09 Jul Aging in New York: City Wrestles with Poverty Among Seniors
Roma Lowther began planning for retirement in 1974, the year she immigrated from Granada and took her first job in New York. As a nanny, she asked the families she worked for to pay her on the books so her earnings would count toward her future Social Security. Most did not, so she took temp jobs doing telex in the garment center to beef up her Social Security credits. She tried the stock market and bought certificates of deposit at her local Chemical Bank. She says she “never, never” got paid without putting some of the money aside for her children’s education and her own old age.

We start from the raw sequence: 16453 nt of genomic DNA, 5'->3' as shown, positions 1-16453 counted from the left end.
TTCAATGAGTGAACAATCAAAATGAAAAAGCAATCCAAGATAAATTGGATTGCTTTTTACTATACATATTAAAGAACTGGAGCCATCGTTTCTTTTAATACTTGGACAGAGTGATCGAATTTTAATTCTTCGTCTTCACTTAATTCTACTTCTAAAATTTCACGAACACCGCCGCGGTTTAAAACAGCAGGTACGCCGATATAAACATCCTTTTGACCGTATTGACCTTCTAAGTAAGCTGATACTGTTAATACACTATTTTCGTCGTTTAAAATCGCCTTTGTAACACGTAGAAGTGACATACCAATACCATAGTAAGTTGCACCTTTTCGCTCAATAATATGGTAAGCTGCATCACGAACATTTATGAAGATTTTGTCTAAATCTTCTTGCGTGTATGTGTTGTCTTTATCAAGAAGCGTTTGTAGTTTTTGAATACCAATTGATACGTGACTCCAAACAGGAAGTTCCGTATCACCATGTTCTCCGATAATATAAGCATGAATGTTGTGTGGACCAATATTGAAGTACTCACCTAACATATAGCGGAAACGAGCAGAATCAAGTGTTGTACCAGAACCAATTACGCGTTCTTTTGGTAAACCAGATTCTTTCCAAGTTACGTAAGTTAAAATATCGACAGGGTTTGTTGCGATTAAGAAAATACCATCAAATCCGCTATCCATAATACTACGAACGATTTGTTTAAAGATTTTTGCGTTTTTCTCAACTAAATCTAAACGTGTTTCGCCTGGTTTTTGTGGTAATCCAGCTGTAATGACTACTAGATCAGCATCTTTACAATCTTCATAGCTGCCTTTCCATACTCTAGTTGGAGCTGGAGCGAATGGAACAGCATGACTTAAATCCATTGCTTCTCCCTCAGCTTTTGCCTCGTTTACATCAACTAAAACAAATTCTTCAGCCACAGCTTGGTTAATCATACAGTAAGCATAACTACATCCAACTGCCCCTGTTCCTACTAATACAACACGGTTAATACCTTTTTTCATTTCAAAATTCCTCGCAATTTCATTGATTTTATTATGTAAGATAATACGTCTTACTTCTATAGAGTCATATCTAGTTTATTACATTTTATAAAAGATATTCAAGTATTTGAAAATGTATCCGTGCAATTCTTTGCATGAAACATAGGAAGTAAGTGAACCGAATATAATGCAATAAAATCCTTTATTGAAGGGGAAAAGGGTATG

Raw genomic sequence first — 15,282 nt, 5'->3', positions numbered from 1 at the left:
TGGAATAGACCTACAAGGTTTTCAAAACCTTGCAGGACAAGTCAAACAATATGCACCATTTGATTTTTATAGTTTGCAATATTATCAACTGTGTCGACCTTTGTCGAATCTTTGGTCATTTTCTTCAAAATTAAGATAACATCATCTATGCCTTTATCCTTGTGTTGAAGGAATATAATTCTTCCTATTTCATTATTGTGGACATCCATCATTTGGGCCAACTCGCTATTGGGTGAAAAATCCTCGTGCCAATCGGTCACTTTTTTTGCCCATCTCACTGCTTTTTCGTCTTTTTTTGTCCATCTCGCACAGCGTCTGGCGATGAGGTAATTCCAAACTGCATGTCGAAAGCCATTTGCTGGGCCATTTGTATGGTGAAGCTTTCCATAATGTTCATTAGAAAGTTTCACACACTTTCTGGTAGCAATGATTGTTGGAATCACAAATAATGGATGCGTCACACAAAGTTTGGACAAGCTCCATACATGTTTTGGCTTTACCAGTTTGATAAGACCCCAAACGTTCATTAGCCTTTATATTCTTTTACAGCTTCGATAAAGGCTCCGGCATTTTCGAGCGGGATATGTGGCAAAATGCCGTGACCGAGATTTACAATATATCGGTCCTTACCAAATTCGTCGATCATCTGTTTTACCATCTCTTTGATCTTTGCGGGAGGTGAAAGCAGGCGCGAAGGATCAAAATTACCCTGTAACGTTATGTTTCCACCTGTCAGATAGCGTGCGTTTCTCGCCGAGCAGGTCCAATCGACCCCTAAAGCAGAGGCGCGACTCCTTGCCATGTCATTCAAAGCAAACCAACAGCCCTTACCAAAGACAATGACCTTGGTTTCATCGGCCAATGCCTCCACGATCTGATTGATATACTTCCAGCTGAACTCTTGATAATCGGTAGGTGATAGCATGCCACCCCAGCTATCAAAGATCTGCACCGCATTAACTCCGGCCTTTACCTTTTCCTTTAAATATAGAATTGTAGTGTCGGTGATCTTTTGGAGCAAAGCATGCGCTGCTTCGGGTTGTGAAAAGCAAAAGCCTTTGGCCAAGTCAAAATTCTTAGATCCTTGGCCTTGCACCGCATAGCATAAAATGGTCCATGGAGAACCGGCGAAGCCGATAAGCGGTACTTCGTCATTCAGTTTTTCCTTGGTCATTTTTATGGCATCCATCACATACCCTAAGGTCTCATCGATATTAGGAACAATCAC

Now 69, Lowther still works one day a week cooking for a family whose grown children she had cared for when they were little. Having amassed just “the bare quarters” to qualify, she receives $441 a month in Social Security benefits.
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